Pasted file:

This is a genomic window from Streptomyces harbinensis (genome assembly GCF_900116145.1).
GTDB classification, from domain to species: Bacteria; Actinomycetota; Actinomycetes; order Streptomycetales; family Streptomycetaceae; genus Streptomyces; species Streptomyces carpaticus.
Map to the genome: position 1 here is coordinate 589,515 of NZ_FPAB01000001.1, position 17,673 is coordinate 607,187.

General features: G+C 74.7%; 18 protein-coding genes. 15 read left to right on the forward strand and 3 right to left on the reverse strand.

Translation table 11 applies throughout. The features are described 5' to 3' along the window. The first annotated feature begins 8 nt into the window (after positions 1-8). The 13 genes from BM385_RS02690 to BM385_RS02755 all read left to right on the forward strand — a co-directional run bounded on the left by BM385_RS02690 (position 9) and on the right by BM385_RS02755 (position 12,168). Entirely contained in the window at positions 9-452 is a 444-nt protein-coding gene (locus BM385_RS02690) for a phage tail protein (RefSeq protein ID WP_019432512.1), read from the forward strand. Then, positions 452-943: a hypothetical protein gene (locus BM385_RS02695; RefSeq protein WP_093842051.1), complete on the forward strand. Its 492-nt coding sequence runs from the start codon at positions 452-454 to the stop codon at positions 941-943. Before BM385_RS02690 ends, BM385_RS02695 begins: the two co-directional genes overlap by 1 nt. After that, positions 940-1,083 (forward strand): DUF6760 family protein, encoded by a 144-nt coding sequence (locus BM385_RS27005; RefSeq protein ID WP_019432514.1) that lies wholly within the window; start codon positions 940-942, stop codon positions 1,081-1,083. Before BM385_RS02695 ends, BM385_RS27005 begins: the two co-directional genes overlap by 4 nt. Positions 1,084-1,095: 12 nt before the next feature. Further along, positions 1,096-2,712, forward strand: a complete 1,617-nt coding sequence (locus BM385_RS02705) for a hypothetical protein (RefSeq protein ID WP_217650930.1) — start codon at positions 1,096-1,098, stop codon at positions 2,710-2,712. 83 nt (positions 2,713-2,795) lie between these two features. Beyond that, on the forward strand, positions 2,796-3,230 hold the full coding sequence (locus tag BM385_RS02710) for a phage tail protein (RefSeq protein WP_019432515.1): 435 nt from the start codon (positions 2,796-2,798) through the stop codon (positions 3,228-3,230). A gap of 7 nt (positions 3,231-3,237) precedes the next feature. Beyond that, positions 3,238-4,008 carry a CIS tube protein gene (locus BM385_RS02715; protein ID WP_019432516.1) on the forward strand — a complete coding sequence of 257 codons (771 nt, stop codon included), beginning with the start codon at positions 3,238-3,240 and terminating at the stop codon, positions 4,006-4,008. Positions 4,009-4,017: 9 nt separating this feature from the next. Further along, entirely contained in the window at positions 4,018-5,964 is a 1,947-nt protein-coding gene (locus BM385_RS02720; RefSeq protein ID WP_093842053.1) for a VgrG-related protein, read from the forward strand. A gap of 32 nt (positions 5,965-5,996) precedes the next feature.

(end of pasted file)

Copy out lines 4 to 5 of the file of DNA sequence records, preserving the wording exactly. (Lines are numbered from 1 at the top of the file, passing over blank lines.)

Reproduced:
General features: G+C 74.7%; 18 protein-coding genes. 15 read left to right on the forward strand and 3 right to left on the reverse strand.

Translation table 11 applies throughout. The features are described 5' to 3' along the window. The first annotated feature begins 8 nt into the window (after positions 1-8). The 13 genes from BM385_RS02690 to BM385_RS02755 all read left to right on the forward strand — a co-directional run bounded on the left by BM385_RS02690 (position 9) and on the right by BM385_RS02755 (position 12,168). Entirely contained in the window at positions 9-452 is a 444-nt protein-coding gene (locus BM385_RS02690) for a phage tail protein (RefSeq protein ID WP_019432512.1), read from the forward strand. Then, positions 452-943: a hypothetical protein gene (locus BM385_RS02695; RefSeq protein WP_093842051.1), complete on the forward strand. Its 492-nt coding sequence runs from the start codon at positions 452-454 to the stop codon at positions 941-943. Before BM385_RS02690 ends, BM385_RS02695 begins: the two co-directional genes overlap by 1 nt. After that, positions 940-1,083 (forward strand): DUF6760 family protein, encoded by a 144-nt coding sequence (locus BM385_RS27005; RefSeq protein ID WP_019432514.1) that lies wholly within the window; start codon positions 940-942, stop codon positions 1,081-1,083. Before BM385_RS02695 ends, BM385_RS27005 begins: the two co-directional genes overlap by 4 nt. Positions 1,084-1,095: 12 nt before the next feature. Further along, positions 1,096-2,712, forward strand: a complete 1,617-nt coding sequence (locus BM385_RS02705) for a hypothetical protein (RefSeq protein ID WP_217650930.1) — start codon at positions 1,096-1,098, stop codon at positions 2,710-2,712. 83 nt (positions 2,713-2,795) lie between these two features. Beyond that, on the forward strand, positions 2,796-3,230 hold the full coding sequence (locus tag BM385_RS02710) for a phage tail protein (RefSeq protein WP_019432515.1): 435 nt from the start codon (positions 2,796-2,798) through the stop codon (positions 3,228-3,230). A gap of 7 nt (positions 3,231-3,237) precedes the next feature. Beyond that, positions 3,238-4,008 carry a CIS tube protein gene (locus BM385_RS02715; protein ID WP_019432516.1) on the forward strand — a complete coding sequence of 257 codons (771 nt, stop codon included), beginning with the start codon at positions 3,238-3,240 and terminating at the stop codon, positions 4,006-4,008. Positions 4,009-4,017: 9 nt separating this feature from the next. Further along, entirely contained in the window at positions 4,018-5,964 is a 1,947-nt protein-coding gene (locus BM385_RS02720; RefSeq protein ID WP_093842053.1) for a VgrG-related protein, read from the forward strand. A gap of 32 nt (positions 5,965-5,996) precedes the next feature.